· 1 min read · News

Post-pandemic talent exodus could cost businesses up to £17 billion

Published:

Businesses may be sleepwalking towards a costly talent exodus, as four in 10 employees (38%) are looking to change roles in either the next six or 12 months.

Once the COVID-19 pandemic is over, 55% of 18-34-year-olds plan on leaving their current employer, according to new research by HR software company Personio.

The cost of additional staff turnover over the next 12 months could amount to an estimated £16.9 billion charge for businesses in the UK and Ireland.

This would equate to £10,076 per business, with SMEs alone facing estimated costs of up to £5.8 billion.

To avoid losing top talent, Personio said businesses should prioritise their people as the country emerges from the pandemic.

While nearly half (45%) of employers are worried staff will leave once the job market improves, only a quarter (26%) said talent retention is a priority for their organisation over the next 12 months.

Speaking to HR magazine, Martina Ruiss, director of talent at Personio, said the findings highlight the importance of reducing the disconnect between employees and employers as the pandemic restrictions begin to ease.

She said: “However well you think you’ve been managing your workforce, unless you take time to speak to employees and properly understand their challenges and needs, you may be left unaware of sometimes subtle signs of itchy feet and therefore be unable to take action in time.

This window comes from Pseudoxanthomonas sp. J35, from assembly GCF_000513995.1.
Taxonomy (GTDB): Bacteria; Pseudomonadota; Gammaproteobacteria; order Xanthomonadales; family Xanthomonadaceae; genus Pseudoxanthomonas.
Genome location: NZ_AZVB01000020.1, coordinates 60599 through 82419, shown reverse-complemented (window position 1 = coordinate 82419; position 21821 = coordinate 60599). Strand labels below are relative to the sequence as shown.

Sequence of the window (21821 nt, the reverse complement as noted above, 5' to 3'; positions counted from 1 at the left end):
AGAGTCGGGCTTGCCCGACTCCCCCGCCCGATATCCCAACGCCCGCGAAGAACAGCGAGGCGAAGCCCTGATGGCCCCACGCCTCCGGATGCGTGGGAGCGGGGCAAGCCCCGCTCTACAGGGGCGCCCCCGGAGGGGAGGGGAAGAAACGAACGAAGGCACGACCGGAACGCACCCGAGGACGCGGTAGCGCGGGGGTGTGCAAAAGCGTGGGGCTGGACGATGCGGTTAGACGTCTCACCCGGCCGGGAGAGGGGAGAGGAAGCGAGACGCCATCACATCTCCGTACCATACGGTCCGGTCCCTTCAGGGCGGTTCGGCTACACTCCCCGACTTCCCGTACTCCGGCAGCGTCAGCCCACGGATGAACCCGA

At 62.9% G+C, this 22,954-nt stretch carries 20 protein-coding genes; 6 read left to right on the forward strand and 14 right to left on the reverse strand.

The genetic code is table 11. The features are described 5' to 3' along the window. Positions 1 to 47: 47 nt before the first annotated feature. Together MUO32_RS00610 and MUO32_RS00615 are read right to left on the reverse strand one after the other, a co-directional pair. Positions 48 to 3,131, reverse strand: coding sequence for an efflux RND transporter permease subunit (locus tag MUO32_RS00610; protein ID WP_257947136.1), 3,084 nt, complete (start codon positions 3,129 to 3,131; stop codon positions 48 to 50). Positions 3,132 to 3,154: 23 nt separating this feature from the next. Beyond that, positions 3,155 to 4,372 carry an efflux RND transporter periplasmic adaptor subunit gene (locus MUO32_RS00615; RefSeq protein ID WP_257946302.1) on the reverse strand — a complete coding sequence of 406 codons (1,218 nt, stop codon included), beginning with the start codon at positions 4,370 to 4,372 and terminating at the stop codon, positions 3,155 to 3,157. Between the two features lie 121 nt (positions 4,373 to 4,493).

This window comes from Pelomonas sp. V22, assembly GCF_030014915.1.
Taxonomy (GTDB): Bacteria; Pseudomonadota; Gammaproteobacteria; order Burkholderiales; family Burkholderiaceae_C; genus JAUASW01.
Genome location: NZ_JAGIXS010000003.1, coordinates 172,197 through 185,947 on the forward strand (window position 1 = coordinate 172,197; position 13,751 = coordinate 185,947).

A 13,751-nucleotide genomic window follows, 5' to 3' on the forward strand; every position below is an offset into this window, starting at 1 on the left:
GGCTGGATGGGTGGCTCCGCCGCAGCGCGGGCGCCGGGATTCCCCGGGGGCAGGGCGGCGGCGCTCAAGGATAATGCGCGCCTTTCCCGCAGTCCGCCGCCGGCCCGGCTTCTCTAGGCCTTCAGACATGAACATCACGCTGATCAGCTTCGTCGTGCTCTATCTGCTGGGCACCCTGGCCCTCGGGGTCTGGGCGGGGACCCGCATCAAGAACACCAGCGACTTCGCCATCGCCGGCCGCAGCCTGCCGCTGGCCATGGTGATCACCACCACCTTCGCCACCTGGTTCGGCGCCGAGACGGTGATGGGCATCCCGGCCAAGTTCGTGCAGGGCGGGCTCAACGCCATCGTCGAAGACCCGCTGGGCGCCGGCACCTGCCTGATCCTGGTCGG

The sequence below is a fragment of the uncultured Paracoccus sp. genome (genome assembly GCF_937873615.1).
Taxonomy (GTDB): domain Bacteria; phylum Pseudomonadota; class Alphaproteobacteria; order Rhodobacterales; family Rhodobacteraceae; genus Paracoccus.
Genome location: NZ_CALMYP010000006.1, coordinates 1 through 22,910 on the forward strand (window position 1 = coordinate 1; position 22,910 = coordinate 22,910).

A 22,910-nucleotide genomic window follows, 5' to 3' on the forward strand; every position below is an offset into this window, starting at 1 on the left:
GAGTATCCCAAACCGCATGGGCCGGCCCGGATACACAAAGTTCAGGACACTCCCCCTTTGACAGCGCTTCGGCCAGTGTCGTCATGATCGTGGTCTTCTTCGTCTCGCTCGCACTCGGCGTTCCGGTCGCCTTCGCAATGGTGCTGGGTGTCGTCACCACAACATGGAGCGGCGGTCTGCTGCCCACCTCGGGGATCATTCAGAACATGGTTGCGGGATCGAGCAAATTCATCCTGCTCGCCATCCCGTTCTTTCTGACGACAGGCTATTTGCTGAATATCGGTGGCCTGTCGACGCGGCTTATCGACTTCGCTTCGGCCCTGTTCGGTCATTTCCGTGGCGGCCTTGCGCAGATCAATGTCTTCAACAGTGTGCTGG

“And it’s not just on HR to take action, ultimately, this is the whole business’s responsibility, and management and leaders should also be leading the way in opening these conversations and bridging any gaps.”

However, Ruiss said it may be up to HR teams to get the ball rolling.

“Looking ahead, HR teams need to ensure that they have a solid, long-term strategy which puts their people at the heart of everything they do and anticipates potential problems, such as talent shortfalls, so they can get ahead of them.

“Here, creating a strong vision and getting buy-in and feedback from both leaders and employees is key,” she advised.  

Ruiss said employers need to take the time to care for their workforce, as the rewards outweigh any loss of time.

“Good people strategies are not only key to closing damaging disconnects between employers and their people, but they will also empower businesses to thrive in the coming months and years,” she said.

Personio surveyed 500 HR decision makers and 2,002 workers across the UK and Ireland between 12 and 22 March 2021.


The risk that comes with losing talent:

UK facing homegrown workforce exodus

SMEs face talent deficit

Talent management: Dispelling some myths